Despite their reputation, I’ve never had issues with remakes or reboots. In an age of dwindling originality, I don’t mind seeing someone else’s take on a beloved series or a graphical upgrade on a cult classic. With all the push to bring these oldies back to the limelight, a stalwart of my gaming past has yet to emerge with a fresh sheen of paint and a new lease on life.
Grand Theft Buggers
Body Harvest was a game produced by DMA in 1998 that some of you may have heard of, but many more overlooked due to the plethora of titles the Nintendo 64 had to offer. If you’re in the latter group, let me shine a bit of light on the subject.
Body Harvest was one of the first “sandbox” style games I ever played and came far before Grand Theft Auto 3. Speaking of GTA3, DMA would later go on to be renamed Rockstar North after the success of aforementioned game. The king of sandbox games has this little nugget in their back pocket.
The graphics were relatively weak for the N64 and the story wasn’t exactly stellar. However, the concept was a conglomeration of B-movie goodness that would make Bruce Campbell vie for a role. You were tasked with traveling back in time (ala the Terminator series) to certain key dates to prevent time-traveling bugs from destroying history and farming the human species. Time travel and giant bugs, what could be better? How about a huge arsenal of time period specific vehicles to help you on your missions?
The game was a rental, but soon found its way into my permanent library when I came to find out I could drive, fly and even sail any vehicle strewn about the area. Sure the 1918 level didn’t have a whole lot to offer, but by the time I got to the 40’s and on, I was flying fighter planes, steering tanks and even leading lost children to safety via ice cream truck. Before this game, the only driving experience I had was on racing games and even then it was essentially the same car with different paint jobs.
Body Harvest is a game that would greatly benefit from today’s graphical engines and the storage capacity of computer hard drives and/or blu-ray discs. Imagine adding the Geomod 2.0 engine seen in Red Faction Guerilla to a whole city, or the individual limb destruction as seen in Dead Space? You’d have giant insect limbs flying off and crashing into large buildings, causing a delightful palette of destruction that would make most any gamer smile. Lets not even get into vehicle customization or level alterations based on the time traveling piece. I can imagine accidentally leveling an entire city, only to find that future scenarios were adversely affected by a lackadaisical approach to preventing an infestation. The possibilities are endless, which is where the huge difference between a cartridge and today‘s storage medium would really show through.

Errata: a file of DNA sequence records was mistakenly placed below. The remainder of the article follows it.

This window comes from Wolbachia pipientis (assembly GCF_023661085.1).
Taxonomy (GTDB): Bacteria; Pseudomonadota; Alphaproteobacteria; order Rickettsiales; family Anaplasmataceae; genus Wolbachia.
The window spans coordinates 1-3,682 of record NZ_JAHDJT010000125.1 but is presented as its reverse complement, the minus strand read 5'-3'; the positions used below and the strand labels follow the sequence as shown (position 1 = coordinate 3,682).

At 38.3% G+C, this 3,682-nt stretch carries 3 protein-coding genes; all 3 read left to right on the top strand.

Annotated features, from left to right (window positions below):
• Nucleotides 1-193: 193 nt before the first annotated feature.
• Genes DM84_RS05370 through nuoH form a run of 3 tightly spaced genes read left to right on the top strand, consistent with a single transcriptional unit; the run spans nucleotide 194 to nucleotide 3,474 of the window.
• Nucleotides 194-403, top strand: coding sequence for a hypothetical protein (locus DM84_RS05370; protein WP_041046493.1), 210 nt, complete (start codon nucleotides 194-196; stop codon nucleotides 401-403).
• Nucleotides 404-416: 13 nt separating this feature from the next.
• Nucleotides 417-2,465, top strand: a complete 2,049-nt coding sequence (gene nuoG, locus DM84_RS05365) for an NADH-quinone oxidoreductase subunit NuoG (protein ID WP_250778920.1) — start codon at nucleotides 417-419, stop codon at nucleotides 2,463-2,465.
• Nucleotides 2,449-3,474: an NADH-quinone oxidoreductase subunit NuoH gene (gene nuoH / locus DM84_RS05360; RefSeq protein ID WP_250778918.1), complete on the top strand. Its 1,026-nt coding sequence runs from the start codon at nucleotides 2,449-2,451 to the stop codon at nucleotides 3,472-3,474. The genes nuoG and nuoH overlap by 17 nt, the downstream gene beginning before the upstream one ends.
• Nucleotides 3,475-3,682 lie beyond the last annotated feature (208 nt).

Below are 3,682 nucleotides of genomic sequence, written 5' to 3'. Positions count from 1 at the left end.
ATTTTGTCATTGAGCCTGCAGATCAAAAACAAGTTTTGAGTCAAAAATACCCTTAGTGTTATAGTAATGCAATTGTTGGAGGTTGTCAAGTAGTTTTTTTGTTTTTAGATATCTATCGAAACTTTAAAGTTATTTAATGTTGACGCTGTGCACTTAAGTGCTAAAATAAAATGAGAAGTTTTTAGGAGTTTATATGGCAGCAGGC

The single player portion would be great, but imagine what multiplayer could offer? It’s about time things got shaken up a little bit and Body Harvest could be the game to do so. One team could consist of giant bugs the other a rag tag group of time travelers attempting to save some unnamed city before the insect exterminators close the book on the human race forever. It’d be frantic fun that would deviate from the FPS and RTS dominated multiplayer landscape. Add in a progressive leveling system and user created levels and you’ve got yourself multiplayer gold.
We must get organized
Searching Body Harvest remake, sequel, etc on the internet yields multiple threads from gaming forums showing substantial interest in this game finding its way back to the fields of modern gaming. I can only hope these cries are heard or a dedicated fan decides to take on the task themselves. Either way, here’s hoping that we’ll have the opportunity to smash some giant insects in the near future.
Giant Bomb (images)